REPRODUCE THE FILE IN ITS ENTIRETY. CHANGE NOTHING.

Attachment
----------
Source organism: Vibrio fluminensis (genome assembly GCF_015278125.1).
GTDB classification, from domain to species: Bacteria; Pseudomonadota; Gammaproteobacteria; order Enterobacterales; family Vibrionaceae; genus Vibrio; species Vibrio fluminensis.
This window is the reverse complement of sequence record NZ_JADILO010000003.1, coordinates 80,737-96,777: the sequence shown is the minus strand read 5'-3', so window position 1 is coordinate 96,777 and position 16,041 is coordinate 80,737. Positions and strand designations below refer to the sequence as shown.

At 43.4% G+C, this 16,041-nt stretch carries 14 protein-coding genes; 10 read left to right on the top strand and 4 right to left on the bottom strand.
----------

Source organism: Vibrio fluminensis (genome assembly GCF_015278125.1).
GTDB classification, from domain to species: Bacteria; Pseudomonadota; Gammaproteobacteria; order Enterobacterales; family Vibrionaceae; genus Vibrio; species Vibrio fluminensis.
This window is the reverse complement of sequence record NZ_JADILO010000003.1, coordinates 80,737-96,777: the sequence shown is the minus strand read 5'-3', so window position 1 is coordinate 96,777 and position 16,041 is coordinate 80,737. Positions and strand designations below refer to the sequence as shown.

At 43.4% G+C, this 16,041-nt stretch carries 14 protein-coding genes; 10 read left to right on the top strand and 4 right to left on the bottom strand.